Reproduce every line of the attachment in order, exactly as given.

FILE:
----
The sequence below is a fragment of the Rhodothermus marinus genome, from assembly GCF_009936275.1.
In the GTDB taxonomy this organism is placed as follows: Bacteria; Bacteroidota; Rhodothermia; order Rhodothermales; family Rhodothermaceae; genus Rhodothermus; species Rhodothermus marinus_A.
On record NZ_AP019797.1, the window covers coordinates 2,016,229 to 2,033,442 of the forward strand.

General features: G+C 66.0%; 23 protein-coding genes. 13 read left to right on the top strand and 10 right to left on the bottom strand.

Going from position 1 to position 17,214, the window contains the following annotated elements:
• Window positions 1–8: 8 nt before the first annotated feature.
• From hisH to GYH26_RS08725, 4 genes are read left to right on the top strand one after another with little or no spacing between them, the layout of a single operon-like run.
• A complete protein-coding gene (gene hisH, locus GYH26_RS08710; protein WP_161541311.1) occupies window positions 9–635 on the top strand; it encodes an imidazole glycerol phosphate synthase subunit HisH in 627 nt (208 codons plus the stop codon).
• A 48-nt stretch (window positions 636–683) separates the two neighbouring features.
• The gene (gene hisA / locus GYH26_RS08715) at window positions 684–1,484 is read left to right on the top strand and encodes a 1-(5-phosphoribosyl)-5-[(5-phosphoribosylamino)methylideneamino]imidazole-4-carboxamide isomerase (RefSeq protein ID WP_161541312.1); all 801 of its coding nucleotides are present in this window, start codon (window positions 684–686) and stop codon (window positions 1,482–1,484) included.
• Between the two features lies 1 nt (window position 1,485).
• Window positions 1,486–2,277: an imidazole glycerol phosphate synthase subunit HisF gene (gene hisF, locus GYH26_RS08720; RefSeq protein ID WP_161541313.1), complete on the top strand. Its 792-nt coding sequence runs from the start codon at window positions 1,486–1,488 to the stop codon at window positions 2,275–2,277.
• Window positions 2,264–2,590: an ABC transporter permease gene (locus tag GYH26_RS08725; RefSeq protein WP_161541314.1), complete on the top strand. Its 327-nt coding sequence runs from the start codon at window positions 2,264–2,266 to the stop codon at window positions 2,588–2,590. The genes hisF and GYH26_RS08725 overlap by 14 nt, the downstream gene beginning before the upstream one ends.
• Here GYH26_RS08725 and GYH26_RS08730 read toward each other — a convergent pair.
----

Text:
The sequence below is a fragment of the Rhodothermus marinus genome, from assembly GCF_009936275.1.
In the GTDB taxonomy this organism is placed as follows: Bacteria; Bacteroidota; Rhodothermia; order Rhodothermales; family Rhodothermaceae; genus Rhodothermus; species Rhodothermus marinus_A.
On record NZ_AP019797.1, the window covers coordinates 2,016,229 to 2,033,442 of the forward strand.

General features: G+C 66.0%; 23 protein-coding genes. 13 read left to right on the top strand and 10 right to left on the bottom strand.

Going from position 1 to position 17,214, the window contains the following annotated elements:
• Window positions 1–8: 8 nt before the first annotated feature.
• From hisH to GYH26_RS08725, 4 genes are read left to right on the top strand one after another with little or no spacing between them, the layout of a single operon-like run.
• A complete protein-coding gene (gene hisH, locus GYH26_RS08710; protein WP_161541311.1) occupies window positions 9–635 on the top strand; it encodes an imidazole glycerol phosphate synthase subunit HisH in 627 nt (208 codons plus the stop codon).
• A 48-nt stretch (window positions 636–683) separates the two neighbouring features.
• The gene (gene hisA / locus GYH26_RS08715) at window positions 684–1,484 is read left to right on the top strand and encodes a 1-(5-phosphoribosyl)-5-[(5-phosphoribosylamino)methylideneamino]imidazole-4-carboxamide isomerase (RefSeq protein ID WP_161541312.1); all 801 of its coding nucleotides are present in this window, start codon (window positions 684–686) and stop codon (window positions 1,482–1,484) included.
• Between the two features lies 1 nt (window position 1,485).
• Window positions 1,486–2,277: an imidazole glycerol phosphate synthase subunit HisF gene (gene hisF, locus GYH26_RS08720; RefSeq protein ID WP_161541313.1), complete on the top strand. Its 792-nt coding sequence runs from the start codon at window positions 1,486–1,488 to the stop codon at window positions 2,275–2,277.
• Window positions 2,264–2,590: an ABC transporter permease gene (locus tag GYH26_RS08725; RefSeq protein WP_161541314.1), complete on the top strand. Its 327-nt coding sequence runs from the start codon at window positions 2,264–2,266 to the stop codon at window positions 2,588–2,590. The genes hisF and GYH26_RS08725 overlap by 14 nt, the downstream gene beginning before the upstream one ends.
• Here GYH26_RS08725 and GYH26_RS08730 read toward each other — a convergent pair.